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Defendant not prejudiced by counsel’s failure to convey earlier plea offer

State v. Lorenzo D. Kyles, 2018AP296-Cr, District 1, 11/20/18, (not recommended for publication); case activity (including briefs)

This appears to be Wisconsin’s second application of Lafler v. Cooper, 566 U.S. 156 (2012), which modified the prejudice prong of  Strickland‘s ineffective assistance of counsel test for situations where defense counsel failed to convey a plea offer and thereby caused the defendant to accept  subsequent, potentially less favorable offer. 

SCOTUS decided Lafler and Missouri v. Frye, 566 U.S. 133 (2012) on the same day. See our posts here and here. The two cases hold that when defense counsel fails to convey a plea offer to the defendant, the defendant must show a reasonable probability that he would have accepted the lapsed plea, that the prosecution would have adhered to the agreement, and that the agreement would have been accepted by the trial court. Opinion, ¶16. The defendant must also show that his conviction or sentence would have been less severe under the offer than under the judgment that was in fact imposed. Opinion, ¶18.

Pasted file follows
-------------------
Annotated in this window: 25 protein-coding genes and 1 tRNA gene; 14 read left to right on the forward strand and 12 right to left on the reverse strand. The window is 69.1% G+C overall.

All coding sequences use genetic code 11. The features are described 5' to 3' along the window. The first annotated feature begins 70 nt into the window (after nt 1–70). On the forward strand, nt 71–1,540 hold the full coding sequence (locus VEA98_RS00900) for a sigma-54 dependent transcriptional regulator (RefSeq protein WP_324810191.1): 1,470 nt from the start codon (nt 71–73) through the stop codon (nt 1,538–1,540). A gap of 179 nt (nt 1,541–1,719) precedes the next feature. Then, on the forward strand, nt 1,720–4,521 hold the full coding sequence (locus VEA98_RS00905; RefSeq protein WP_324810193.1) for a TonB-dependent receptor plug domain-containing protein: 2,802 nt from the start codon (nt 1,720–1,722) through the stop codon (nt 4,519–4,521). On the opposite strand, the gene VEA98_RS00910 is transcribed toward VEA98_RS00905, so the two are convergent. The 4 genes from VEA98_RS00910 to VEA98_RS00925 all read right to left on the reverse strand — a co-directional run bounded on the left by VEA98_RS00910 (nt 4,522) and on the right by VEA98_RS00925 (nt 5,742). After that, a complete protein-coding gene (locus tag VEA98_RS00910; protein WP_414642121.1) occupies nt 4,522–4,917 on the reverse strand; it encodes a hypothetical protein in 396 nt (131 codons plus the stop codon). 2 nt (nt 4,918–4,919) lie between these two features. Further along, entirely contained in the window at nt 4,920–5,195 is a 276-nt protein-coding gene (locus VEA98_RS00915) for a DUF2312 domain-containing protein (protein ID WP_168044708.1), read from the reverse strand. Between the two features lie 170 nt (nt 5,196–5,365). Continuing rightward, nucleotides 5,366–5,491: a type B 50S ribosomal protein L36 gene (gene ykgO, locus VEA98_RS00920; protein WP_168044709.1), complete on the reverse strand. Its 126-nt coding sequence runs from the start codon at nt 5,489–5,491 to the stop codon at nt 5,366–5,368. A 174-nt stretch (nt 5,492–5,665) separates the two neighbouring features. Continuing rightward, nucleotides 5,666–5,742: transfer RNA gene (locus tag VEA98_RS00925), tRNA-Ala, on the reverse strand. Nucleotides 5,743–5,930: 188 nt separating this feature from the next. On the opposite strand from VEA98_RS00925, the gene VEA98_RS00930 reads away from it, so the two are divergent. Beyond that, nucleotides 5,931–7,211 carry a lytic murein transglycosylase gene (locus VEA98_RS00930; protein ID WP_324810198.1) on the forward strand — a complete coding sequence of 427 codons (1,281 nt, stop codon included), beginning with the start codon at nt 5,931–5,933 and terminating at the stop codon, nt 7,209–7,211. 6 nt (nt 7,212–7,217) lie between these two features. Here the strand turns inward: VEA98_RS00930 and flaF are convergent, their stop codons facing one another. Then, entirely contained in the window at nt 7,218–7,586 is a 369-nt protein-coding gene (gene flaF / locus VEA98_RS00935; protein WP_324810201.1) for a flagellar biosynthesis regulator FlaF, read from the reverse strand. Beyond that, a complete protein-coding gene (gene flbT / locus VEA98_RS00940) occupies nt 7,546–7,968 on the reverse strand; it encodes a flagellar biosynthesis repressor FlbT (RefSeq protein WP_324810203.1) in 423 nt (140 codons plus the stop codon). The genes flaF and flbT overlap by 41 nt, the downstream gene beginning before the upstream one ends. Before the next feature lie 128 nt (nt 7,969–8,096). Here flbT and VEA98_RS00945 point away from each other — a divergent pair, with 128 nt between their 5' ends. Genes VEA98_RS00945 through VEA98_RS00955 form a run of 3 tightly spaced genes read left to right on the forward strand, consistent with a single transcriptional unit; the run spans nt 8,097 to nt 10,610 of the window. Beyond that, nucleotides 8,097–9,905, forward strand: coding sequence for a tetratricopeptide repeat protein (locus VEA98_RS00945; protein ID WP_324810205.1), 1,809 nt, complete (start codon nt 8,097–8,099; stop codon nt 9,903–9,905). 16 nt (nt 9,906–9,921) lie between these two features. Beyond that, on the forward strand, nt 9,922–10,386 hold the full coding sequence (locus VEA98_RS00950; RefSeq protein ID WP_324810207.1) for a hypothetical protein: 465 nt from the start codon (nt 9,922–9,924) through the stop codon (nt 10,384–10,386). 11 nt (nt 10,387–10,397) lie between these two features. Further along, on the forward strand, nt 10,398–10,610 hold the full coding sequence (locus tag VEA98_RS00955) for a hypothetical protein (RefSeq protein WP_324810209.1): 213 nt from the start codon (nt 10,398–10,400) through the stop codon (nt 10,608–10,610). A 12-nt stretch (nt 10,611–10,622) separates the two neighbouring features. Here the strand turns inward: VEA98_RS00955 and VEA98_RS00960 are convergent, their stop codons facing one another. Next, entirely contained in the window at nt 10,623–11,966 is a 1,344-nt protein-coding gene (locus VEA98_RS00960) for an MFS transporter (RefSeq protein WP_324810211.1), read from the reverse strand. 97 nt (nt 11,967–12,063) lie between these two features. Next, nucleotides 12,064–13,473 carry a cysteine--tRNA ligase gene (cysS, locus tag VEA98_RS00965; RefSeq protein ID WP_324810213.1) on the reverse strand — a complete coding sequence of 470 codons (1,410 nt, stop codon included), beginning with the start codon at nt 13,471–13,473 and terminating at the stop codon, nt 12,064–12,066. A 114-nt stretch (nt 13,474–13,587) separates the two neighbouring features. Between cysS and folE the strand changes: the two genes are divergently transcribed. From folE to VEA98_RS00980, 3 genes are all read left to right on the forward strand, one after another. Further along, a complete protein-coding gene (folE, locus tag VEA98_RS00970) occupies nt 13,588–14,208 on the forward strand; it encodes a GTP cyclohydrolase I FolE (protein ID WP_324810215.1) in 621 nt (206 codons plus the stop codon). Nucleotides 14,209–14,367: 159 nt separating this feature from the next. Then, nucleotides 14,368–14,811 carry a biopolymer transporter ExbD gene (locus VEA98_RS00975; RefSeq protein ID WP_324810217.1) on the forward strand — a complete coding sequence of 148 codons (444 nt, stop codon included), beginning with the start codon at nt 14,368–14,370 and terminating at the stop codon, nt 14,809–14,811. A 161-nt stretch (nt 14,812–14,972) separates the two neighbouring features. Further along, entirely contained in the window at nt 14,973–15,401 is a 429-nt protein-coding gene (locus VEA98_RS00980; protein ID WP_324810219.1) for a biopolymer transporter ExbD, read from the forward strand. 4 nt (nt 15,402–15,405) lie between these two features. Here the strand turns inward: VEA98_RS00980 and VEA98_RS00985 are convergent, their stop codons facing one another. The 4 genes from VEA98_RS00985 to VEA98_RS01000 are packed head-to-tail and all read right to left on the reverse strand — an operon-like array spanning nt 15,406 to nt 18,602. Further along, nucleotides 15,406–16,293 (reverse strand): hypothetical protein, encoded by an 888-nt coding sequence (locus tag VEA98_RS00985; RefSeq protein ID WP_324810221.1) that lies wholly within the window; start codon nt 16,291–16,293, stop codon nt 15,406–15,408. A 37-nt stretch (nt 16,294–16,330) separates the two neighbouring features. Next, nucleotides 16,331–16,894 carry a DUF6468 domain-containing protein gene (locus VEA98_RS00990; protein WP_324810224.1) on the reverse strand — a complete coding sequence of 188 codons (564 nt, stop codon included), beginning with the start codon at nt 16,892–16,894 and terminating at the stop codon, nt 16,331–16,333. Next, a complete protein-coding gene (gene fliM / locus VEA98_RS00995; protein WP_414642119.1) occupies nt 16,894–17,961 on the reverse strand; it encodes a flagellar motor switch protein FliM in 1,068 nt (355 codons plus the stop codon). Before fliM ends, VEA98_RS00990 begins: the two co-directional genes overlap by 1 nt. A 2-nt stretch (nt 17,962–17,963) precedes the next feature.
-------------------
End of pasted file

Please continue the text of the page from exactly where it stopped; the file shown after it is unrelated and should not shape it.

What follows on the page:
Kyles’ claim foundered on the last requirement:

¶19 In the September offer, there was a definite, agreed-upon sentence length for the reckless homicide charge. Kyles’ maximum exposure for that crime was sixty-five years; thus, while Kyles argues that the lack of a definitive sentence recommendation in the August offer would have been beneficial to him because it would have allowed for his trial counsel to argue for a lower sentence, the trial court also could have imposed a longer sentence than the one presented under the joint recommendation. Additionally, in the September offer, the possession of a firearm by a felon charge was dismissed; that charge, which would not have been dismissed under the August offer, increased Kyles’ prison exposure by five years

The court of appeals also rejected Kyles’s argument that, if he had accepted the lapsed offer, defense counsel could have vigorously argued various mitigating factors could have resulted in a sentence lower than the sentence he actually received based on a joint recommendation. This was only a “theoretical possibility,” which is not sufficient to establish prejudice. Opinion ¶22 (citing Harrington v. Richter, 562 U.S. 86, 112 (2011)).

 

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